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Biden quick to enter the fray

'We cannot as a nation stand for four more years of this,' he says, a direct jab at McCain, whom he calls a friend.

August 24, 2008|Michael Finnegan and Bob Drogin | Times Staff Writers

SPRINGFIELD, ILL. — Sleeves rolled up, Joseph R. Biden Jr. bounded onto an outdoor stage here Saturday and kicked off his campaign as Barack Obama's running mate with an emotional appeal to blue-collar voters and a blistering attack on John McCain.

Moments after Obama, the presumed Democratic presidential nominee, introduced Biden to a roaring crowd of supporters, the six-term senator from Delaware ripped into their opponent, tying McCain again and again to the unpopular President Bush.

"You can't change America when you supported George Bush's policies 95% of the time," Biden declared, his suit jacket cast aside in the sweltering heat.

Even as he expressed admiration for Republican McCain, a longtime friend and Senate colleague from Arizona, Biden said, "I say with every fiber of my being, I believe we cannot as a nation stand for four more years of this."

Party leaders heading to the Democratic National Convention, which starts Monday in Denver, enthusiastically embraced the new ticket and Biden's aggressive language after watching Obama's once-commanding lead slip away in recent national polls.

They dismissed Biden's criticisms of Obama and his miscues during the hard-fought Democratic primary season, when Biden made a short-lived run for the presidential nomination, as comments cast in the heat of a campaign.

McCain's camp quickly released a 30-second TV ad showing Biden praising McCain and saying that he didn't believe Obama was ready for the presidency. The Republican National Committee unveiled a new website criticizing Biden's long Senate record and recycling other comments he made about Obama.

Biden insisted Saturday that after watching Obama campaign, he is convinced he has the "judgment, intelligence and steel in his spine" to lead the nation.

'Working-class kid'

Obama spoke first Saturday in a carefully choreographed event outside the Old State Capitol, the stately limestone edifice where Abraham Lincoln once worked and where Obama, a first-term senator from Illinois, launched his unlikely White House campaign 19 months ago.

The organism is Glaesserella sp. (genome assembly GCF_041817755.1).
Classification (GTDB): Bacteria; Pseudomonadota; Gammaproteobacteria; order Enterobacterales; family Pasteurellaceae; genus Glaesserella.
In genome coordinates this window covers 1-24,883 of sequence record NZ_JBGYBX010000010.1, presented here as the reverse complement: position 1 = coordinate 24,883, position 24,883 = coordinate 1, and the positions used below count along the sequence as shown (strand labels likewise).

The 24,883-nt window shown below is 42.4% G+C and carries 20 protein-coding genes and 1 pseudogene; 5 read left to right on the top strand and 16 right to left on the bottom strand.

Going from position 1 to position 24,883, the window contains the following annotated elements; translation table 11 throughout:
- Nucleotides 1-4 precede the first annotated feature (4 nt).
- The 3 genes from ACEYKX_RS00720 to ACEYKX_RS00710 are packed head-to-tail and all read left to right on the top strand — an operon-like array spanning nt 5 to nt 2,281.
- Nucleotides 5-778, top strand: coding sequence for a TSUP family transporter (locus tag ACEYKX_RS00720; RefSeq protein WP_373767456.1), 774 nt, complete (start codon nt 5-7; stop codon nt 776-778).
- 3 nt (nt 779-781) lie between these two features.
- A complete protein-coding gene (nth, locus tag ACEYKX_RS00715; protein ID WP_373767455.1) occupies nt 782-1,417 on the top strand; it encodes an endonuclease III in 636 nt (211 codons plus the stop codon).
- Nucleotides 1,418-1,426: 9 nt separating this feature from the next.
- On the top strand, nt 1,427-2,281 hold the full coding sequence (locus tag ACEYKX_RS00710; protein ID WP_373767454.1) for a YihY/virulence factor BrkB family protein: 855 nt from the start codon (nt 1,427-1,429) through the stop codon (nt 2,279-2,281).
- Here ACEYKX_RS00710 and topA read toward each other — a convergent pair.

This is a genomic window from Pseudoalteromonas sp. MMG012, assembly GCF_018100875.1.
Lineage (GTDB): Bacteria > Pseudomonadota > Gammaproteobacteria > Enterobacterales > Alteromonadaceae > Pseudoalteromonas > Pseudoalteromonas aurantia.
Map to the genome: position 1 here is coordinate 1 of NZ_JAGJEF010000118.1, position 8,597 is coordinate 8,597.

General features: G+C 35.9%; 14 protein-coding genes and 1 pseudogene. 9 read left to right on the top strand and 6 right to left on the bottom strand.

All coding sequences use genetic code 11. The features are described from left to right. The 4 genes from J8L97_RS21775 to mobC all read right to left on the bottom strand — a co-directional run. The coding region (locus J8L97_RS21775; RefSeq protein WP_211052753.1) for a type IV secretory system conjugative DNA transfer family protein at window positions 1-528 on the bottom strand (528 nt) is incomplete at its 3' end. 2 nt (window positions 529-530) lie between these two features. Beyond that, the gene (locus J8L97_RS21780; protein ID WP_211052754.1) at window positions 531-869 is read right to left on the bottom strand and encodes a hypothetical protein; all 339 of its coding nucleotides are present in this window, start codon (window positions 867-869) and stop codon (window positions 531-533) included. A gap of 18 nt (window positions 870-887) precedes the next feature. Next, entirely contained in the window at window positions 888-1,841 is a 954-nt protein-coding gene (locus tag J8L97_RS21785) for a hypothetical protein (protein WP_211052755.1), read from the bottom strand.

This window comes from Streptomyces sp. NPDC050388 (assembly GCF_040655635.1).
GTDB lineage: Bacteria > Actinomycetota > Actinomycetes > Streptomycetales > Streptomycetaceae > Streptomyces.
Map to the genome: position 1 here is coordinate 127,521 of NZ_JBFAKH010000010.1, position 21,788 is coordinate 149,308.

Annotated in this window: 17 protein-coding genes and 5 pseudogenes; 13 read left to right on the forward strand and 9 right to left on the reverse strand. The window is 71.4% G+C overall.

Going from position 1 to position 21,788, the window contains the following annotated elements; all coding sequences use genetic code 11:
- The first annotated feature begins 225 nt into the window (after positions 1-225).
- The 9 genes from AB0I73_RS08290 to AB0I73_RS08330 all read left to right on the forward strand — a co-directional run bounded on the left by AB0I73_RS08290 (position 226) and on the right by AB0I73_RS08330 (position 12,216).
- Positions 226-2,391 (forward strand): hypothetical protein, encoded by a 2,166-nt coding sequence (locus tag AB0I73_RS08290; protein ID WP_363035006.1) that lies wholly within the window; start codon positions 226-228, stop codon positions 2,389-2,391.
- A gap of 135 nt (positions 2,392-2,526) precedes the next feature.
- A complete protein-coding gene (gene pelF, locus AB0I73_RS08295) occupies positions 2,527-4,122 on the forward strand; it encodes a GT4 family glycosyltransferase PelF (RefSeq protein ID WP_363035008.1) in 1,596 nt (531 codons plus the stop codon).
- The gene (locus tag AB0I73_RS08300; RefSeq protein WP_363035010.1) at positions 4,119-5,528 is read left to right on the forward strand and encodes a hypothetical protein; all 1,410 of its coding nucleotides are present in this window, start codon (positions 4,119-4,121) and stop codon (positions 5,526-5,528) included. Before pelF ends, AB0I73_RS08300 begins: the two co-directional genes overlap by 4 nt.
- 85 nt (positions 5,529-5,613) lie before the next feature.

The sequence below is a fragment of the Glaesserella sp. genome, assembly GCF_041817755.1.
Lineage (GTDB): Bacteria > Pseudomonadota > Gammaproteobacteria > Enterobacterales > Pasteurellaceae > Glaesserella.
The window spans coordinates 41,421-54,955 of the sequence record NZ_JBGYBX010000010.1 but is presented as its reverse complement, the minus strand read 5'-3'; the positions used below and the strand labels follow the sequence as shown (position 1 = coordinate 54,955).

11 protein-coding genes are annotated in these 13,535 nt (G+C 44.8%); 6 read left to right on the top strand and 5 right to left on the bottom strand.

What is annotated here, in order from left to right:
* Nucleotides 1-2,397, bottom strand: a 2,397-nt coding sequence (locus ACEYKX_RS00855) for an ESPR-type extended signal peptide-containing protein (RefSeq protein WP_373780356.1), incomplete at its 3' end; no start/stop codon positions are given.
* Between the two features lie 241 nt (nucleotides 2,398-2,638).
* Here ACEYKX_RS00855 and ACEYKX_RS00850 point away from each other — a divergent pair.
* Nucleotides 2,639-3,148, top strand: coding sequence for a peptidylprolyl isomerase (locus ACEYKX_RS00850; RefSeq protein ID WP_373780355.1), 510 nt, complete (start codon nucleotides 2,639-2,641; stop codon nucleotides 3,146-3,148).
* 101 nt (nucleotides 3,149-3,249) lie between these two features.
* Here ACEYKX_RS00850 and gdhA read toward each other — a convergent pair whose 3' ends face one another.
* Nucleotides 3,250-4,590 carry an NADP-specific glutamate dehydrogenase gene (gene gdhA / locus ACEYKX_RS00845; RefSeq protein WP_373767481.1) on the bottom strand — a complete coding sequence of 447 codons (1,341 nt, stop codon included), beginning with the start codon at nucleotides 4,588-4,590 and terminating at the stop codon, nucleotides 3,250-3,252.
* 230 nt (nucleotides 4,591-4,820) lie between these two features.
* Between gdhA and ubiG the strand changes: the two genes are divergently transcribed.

"Joe won't just make a good vice president -- he will make a great one," Obama promised the cheering crowd, which police estimated at 35,000.

Many waved newly issued deep-blue Obama-Biden signs.

He praised Biden as a "working-class kid" from Scranton, Pa., who had become a world-class "statesman" -- a double-barreled appeal to working-class voters and those nervous about Obama's relative lack of foreign policy experience.

"He's an expert on foreign policy whose heart and values are firmly rooted in the middle class," Obama said. "He has stared down dictators and spoken out for American cops and firefighters."

Then, as the crowd roared approval, the 65-year-old Biden bolted from a side door of the Capitol and jogged onto the stage beside Obama. The two men shook hands, flung their arms around each other's shoulders and pumped their arms in the air.

Biden has a reputation as a long-winded orator. But he sounded much more impassioned Saturday than Obama, who was often low-key.

And Biden held little back in his attacks on McCain.

He mocked McCain's inability in an interview last week to recall how many houses he owns with his wife, Cindy, whose net worth is estimated up to $100 million.

While other families sit at the kitchen table and worry about paying bills, Biden said, McCain faces a choice: "He'll have to figure out which of the seven kitchen tables to sit at."

In one of the harshest criticisms the Democrats have leveled, Biden suggested McCain has lost his moral compass in his drive for the White House.

"I must tell you, frankly, I've been disappointed in my friend John McCain, who gave in to the right wing of his party and yielded to the very 'Swift Boat' politics that he once so deplored," he said.

Four years ago, some Republicans who supported Bush's reelection challenged combat medals awarded to Democratic nominee John F. Kerry, who had commanded a Swift Boat in Vietnam. Many of the charges were quickly proved false, but the Massachusetts senator's campaign never recovered. McCain, a former Navy aviator who was shot down and imprisoned in Vietnam, was among those who denounced the smears.

Praise from Clinton

Democrats, and even two Senate Republicans, praised Biden's foreign policy expertise, his national security credentials, and his appeal as an Irish Catholic to blue-collar voters -- all presumed gaps in Obama's resume. He is expected to work hard to win working-class Democrats who supported Hillary Rodham Clinton in the primary and who remain suspicious of Obama.

Clinton, who fought hardest and longest against Obama for the Democratic nomination, hailed his choice as running mate, though many of her supporters had hoped she would be chosen. The New York senator called Biden "an exceptionally strong, experienced leader and devoted public servant" who would make a "dynamic vice president."

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